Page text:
While the oven or stove top is the route we traditionally go to make colder foods hotter, there've been other heat-it-up candidates through the modern age: hot plates, microwave ovens, the fireplace, even running a packet of something under the hot water tap. (We've all tried it.)
But the small, outdoor fire preceded all of these by eons. And that there's only one contemporary dish associated with the original stove seems unlikely, and yet it stands: the s'more.
Yep yep: Hot dogs and beans and coffee in a vintage pot all have their campfire roles, but a marshmallow and square of chocolate squished between two graham crackers tends to be what we think of first, when we think cooking next to a campfire.
There is a National S'mores Day, and it crackles at the height of warmest summer, right when lots of people are out camping and trucking along all of the makings for the al fresco, sticky-finger'd edible: Aug. 10.
Not sitting in the woods, in your long johns, with a bar of chocolate and bag of 'mallows at your side? There are city-based choices to get your s'more on. The S'mores Cupcake is the cupcake of the month at Magnolia Bakery on West Third, and it is a mite fancier than any s'more ever attempted over a campfire: Think chocolate ganache, meringue buttercream, and a honey graham cake.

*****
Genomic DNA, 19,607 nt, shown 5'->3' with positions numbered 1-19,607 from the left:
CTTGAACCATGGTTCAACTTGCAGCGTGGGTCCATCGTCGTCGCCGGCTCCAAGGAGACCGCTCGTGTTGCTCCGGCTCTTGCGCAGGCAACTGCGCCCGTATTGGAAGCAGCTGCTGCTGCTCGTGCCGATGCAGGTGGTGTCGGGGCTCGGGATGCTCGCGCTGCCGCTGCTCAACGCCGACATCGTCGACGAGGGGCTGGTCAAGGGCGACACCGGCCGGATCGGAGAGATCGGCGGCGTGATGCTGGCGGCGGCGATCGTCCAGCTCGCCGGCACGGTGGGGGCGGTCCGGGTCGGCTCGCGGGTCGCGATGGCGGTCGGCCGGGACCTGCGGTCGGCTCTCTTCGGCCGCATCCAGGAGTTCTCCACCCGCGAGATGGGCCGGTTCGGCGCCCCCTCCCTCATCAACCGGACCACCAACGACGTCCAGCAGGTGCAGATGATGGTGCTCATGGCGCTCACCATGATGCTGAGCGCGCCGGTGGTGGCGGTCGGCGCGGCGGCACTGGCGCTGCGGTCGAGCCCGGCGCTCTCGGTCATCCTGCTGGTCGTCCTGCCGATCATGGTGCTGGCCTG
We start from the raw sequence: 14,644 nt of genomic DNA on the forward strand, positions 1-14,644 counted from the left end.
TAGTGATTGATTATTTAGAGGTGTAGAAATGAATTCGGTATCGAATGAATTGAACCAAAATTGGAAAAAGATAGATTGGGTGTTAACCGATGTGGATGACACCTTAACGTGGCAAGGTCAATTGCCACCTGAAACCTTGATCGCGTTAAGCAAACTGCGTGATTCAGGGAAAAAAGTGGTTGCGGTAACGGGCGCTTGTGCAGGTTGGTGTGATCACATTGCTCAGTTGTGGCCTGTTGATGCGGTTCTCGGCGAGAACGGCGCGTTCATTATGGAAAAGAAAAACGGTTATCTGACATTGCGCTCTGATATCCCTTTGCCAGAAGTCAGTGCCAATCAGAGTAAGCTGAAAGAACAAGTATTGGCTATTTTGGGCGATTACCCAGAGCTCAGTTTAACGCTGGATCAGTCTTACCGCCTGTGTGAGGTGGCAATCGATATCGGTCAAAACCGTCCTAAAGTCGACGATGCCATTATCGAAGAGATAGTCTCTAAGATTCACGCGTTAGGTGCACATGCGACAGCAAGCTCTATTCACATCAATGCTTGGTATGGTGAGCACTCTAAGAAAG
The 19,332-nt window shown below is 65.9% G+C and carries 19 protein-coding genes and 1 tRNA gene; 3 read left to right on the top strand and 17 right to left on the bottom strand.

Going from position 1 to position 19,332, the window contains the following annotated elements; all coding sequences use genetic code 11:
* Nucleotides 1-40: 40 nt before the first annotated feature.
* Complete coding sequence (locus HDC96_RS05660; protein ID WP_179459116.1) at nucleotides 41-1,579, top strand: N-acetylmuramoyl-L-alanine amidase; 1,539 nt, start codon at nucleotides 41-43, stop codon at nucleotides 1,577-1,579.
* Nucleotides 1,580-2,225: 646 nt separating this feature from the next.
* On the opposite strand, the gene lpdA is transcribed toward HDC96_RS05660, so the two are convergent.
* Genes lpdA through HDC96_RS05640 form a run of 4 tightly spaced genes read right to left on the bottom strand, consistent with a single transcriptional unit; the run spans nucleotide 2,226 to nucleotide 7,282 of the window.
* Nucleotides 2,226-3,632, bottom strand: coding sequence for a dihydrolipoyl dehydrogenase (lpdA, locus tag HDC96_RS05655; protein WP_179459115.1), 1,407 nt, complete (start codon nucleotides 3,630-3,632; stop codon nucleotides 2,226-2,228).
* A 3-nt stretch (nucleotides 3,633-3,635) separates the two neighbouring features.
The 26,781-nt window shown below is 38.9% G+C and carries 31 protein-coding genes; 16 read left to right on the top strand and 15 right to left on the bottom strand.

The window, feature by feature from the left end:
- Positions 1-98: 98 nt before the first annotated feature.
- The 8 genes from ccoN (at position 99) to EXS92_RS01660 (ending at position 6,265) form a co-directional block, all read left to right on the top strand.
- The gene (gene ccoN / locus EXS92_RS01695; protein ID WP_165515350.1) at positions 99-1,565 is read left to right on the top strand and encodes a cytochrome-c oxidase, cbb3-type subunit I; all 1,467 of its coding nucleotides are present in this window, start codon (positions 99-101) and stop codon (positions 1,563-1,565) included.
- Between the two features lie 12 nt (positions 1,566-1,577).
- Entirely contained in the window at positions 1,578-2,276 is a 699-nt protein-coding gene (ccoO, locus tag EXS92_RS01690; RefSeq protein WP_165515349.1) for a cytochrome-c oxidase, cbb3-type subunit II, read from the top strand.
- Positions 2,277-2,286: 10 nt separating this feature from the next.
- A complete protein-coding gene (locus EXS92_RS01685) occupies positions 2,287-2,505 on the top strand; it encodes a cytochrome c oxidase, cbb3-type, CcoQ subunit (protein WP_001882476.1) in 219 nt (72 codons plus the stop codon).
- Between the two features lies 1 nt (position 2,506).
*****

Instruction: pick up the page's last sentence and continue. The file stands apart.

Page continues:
Luna Park also does a straight-up s'mores dish for dessert, complete with "molten marshmallow" and graham crackers baked in-house, and the Grilled Cheese Truck offers a s'mores-themed dessert involving Nutella.
"Involving Nutella" often bodes well, for what it is worth.
Could you employ the stove or oven to go the s'mores route on Aug. 10? Of course. Just because the campfire came first doesn't mean that the stickiest dish of summer has to always be made under the stars (though it does seem to possess a little something special, when it is).